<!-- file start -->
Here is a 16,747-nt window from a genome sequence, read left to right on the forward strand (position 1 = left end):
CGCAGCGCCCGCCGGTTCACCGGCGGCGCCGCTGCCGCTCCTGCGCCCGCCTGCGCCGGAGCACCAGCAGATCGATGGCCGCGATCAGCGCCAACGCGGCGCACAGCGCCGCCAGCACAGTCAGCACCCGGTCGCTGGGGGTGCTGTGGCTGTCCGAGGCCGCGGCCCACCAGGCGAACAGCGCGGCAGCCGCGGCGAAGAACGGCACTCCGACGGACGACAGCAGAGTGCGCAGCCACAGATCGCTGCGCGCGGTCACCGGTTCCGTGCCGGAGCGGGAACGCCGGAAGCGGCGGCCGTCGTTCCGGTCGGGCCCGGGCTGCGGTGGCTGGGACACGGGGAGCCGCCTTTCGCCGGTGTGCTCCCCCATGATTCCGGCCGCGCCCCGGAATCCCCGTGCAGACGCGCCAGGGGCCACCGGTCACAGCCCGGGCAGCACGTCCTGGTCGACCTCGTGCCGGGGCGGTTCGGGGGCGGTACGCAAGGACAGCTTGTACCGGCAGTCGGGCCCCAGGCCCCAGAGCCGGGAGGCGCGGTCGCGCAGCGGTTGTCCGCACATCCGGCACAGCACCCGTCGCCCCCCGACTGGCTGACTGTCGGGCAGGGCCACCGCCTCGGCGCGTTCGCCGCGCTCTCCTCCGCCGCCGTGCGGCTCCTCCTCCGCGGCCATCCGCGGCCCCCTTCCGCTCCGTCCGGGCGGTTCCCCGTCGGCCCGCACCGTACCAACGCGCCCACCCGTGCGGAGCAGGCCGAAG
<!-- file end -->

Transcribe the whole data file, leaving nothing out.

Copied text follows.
Here is a 16,747-nt window from a genome sequence, read left to right on the forward strand (position 1 = left end):
CGCAGCGCCCGCCGGTTCACCGGCGGCGCCGCTGCCGCTCCTGCGCCCGCCTGCGCCGGAGCACCAGCAGATCGATGGCCGCGATCAGCGCCAACGCGGCGCACAGCGCCGCCAGCACAGTCAGCACCCGGTCGCTGGGGGTGCTGTGGCTGTCCGAGGCCGCGGCCCACCAGGCGAACAGCGCGGCAGCCGCGGCGAAGAACGGCACTCCGACGGACGACAGCAGAGTGCGCAGCCACAGATCGCTGCGCGCGGTCACCGGTTCCGTGCCGGAGCGGGAACGCCGGAAGCGGCGGCCGTCGTTCCGGTCGGGCCCGGGCTGCGGTGGCTGGGACACGGGGAGCCGCCTTTCGCCGGTGTGCTCCCCCATGATTCCGGCCGCGCCCCGGAATCCCCGTGCAGACGCGCCAGGGGCCACCGGTCACAGCCCGGGCAGCACGTCCTGGTCGACCTCGTGCCGGGGCGGTTCGGGGGCGGTACGCAAGGACAGCTTGTACCGGCAGTCGGGCCCCAGGCCCCAGAGCCGGGAGGCGCGGTCGCGCAGCGGTTGTCCGCACATCCGGCACAGCACCCGTCGCCCCCCGACTGGCTGACTGTCGGGCAGGGCCACCGCCTCGGCGCGTTCGCCGCGCTCTCCTCCGCCGCCGTGCGGCTCCTCCTCCGCGGCCATCCGCGGCCCCCTTCCGCTCCGTCCGGGCGGTTCCCCGTCGGCCCGCACCGTACCAACGCGCCCACCCGTGCGGAGCAGGCCGAAG